Can you point out a publication in a peer reviewed medical journal that supports compound lifts increasing test and HGH? I dont doubt it being a deadlift addict but im being challenged on this.

    Thanks
    Diogenes.

    • djpope
      7 December 2014 at 10:26
      Leave a Reply

      Hey diogenes, have you tried searching in pubmed? This info is from the NSCA’s book which is heavily research based.

  • Karina
    1 April 2015 at 10:26
    Leave a Reply

    Does this pertain to women too?

    • djpope
      14 June 2015 at 10:26
      Leave a Reply

      Great question, I honestly am not sure. Ill try and get back to you when I have my NSCA book in my hands to check the studies.

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    9 September 2015 at 10:26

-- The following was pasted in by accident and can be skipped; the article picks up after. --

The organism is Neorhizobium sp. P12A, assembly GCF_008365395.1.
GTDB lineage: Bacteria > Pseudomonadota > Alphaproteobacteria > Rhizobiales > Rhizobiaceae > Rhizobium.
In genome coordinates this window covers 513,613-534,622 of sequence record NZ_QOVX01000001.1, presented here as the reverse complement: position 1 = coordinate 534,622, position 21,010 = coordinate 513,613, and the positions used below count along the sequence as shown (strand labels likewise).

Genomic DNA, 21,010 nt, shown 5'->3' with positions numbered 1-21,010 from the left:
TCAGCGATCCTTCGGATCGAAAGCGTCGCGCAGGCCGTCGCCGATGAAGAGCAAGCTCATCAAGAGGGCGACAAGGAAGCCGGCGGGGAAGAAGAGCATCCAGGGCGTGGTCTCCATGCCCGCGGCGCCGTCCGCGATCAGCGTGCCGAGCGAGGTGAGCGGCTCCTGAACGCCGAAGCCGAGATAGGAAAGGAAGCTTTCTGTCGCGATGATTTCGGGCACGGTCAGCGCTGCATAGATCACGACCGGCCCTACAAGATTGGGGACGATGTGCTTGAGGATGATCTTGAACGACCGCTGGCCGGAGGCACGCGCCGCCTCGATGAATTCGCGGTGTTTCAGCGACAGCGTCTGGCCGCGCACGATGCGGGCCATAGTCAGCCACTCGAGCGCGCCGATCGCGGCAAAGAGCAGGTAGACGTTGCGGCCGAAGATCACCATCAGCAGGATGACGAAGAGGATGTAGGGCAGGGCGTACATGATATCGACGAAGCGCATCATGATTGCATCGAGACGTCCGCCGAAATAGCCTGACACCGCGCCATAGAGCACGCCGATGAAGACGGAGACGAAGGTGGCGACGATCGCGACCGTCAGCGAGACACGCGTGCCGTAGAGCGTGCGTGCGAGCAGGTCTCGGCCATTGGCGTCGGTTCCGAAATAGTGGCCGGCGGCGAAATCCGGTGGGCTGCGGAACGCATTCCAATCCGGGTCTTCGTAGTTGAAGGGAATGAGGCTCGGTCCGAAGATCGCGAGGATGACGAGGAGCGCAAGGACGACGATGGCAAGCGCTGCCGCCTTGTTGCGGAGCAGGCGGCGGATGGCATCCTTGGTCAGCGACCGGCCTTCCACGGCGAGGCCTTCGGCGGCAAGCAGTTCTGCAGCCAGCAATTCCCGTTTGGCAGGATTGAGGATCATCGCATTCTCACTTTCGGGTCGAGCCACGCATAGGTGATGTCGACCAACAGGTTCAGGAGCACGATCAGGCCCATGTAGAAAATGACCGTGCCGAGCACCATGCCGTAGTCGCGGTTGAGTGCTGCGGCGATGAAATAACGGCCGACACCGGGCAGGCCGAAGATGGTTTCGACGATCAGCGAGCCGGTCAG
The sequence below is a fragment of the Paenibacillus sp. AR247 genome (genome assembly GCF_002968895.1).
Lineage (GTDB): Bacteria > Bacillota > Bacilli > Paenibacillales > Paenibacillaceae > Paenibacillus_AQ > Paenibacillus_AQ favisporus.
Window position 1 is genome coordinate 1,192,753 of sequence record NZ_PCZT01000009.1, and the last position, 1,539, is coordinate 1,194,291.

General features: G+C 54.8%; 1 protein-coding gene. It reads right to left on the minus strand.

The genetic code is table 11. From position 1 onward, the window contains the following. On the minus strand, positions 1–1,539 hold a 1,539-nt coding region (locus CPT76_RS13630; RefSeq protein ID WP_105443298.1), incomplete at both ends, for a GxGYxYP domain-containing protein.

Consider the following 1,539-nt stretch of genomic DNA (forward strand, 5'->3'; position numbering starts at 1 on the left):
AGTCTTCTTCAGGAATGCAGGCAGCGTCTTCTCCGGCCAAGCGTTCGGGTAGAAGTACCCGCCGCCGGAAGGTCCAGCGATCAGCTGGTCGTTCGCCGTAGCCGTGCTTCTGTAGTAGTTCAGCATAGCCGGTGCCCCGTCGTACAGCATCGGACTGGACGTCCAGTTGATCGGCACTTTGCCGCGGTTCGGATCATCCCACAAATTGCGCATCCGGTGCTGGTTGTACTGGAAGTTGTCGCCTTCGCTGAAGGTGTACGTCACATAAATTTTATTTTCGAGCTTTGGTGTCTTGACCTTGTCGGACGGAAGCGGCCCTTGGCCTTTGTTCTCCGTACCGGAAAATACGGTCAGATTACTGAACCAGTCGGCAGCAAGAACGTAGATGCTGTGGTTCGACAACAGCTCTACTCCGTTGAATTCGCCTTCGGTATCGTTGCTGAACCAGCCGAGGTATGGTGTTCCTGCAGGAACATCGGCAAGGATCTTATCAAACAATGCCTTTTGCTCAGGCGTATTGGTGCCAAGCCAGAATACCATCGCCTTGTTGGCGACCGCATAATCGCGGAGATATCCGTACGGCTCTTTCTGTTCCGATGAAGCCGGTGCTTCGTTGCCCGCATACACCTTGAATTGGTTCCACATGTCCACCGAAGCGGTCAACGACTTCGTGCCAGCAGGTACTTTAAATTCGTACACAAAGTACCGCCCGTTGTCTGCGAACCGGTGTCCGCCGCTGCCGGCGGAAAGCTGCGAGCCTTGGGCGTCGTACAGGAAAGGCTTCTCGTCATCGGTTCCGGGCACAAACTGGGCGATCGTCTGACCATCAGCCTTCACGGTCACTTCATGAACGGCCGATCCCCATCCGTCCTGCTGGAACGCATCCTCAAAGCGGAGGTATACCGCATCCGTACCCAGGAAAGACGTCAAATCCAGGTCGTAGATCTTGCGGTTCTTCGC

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  • Terry
    30 September 2015 at 10:26
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    Hello.

    I don’t agree with you when it comes to bench press no having any hormone

    Whenever I benchpress, I feel my testo level increase.

    • djpope
      1 November 2015 at 10:26
      Leave a Reply

      You may be an outlier but for the majority of people in the population studied they had no increase. I also feel it is hard to know if your hormonal levels increase immediately after bench press and if it does increase whether or not the bench is what did it.

  • Terry
    5 October 2015 at 10:26
    Leave a Reply

    bench press elicited no hormonal changes whereas deadlifts did. Fun stuff huh?

    I don’t agree with you. What is the base?

    • djpope
      1 November 2015 at 10:26
      Leave a Reply

      Evidence base. Just reporting what evidence on the topic showed.

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    22 June 2016 at 10:26
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  • Alexander
    13 September 2016 at 10:26
    Leave a Reply

    Nice article!

    Indeed the more muscle you activate the more testosterone! But it makes sense, the more muscle = the more testosterone also.